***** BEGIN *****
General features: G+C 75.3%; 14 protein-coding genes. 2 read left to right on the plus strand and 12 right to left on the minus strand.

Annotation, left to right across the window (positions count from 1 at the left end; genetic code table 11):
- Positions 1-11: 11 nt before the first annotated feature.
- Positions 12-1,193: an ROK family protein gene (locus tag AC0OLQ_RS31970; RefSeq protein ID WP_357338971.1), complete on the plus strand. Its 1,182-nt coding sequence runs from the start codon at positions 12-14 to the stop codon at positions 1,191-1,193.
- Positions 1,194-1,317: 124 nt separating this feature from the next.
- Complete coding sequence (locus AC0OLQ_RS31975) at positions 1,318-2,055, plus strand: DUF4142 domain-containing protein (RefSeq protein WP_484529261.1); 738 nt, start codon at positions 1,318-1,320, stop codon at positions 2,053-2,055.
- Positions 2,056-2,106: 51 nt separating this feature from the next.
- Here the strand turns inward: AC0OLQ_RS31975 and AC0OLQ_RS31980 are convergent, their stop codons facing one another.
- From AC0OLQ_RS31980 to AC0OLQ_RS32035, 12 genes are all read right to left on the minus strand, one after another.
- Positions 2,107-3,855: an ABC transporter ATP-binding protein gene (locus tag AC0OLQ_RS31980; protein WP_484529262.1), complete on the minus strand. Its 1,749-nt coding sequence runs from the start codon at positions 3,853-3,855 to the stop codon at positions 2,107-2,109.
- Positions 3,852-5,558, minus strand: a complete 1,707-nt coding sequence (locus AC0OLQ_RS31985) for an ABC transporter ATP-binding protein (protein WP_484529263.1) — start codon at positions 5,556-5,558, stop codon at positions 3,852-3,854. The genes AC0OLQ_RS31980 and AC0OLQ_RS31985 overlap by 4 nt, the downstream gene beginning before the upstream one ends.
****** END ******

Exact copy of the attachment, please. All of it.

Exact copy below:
General features: G+C 75.3%; 14 protein-coding genes. 2 read left to right on the plus strand and 12 right to left on the minus strand.

Annotation, left to right across the window (positions count from 1 at the left end; genetic code table 11):
- Positions 1-11: 11 nt before the first annotated feature.
- Positions 12-1,193: an ROK family protein gene (locus tag AC0OLQ_RS31970; RefSeq protein ID WP_357338971.1), complete on the plus strand. Its 1,182-nt coding sequence runs from the start codon at positions 12-14 to the stop codon at positions 1,191-1,193.
- Positions 1,194-1,317: 124 nt separating this feature from the next.
- Complete coding sequence (locus AC0OLQ_RS31975) at positions 1,318-2,055, plus strand: DUF4142 domain-containing protein (RefSeq protein WP_484529261.1); 738 nt, start codon at positions 1,318-1,320, stop codon at positions 2,053-2,055.
- Positions 2,056-2,106: 51 nt separating this feature from the next.
- Here the strand turns inward: AC0OLQ_RS31975 and AC0OLQ_RS31980 are convergent, their stop codons facing one another.
- From AC0OLQ_RS31980 to AC0OLQ_RS32035, 12 genes are all read right to left on the minus strand, one after another.
- Positions 2,107-3,855: an ABC transporter ATP-binding protein gene (locus tag AC0OLQ_RS31980; protein WP_484529262.1), complete on the minus strand. Its 1,749-nt coding sequence runs from the start codon at positions 3,853-3,855 to the stop codon at positions 2,107-2,109.
- Positions 3,852-5,558, minus strand: a complete 1,707-nt coding sequence (locus AC0OLQ_RS31985) for an ABC transporter ATP-binding protein (protein WP_484529263.1) — start codon at positions 5,556-5,558, stop codon at positions 3,852-3,854. The genes AC0OLQ_RS31980 and AC0OLQ_RS31985 overlap by 4 nt, the downstream gene beginning before the upstream one ends.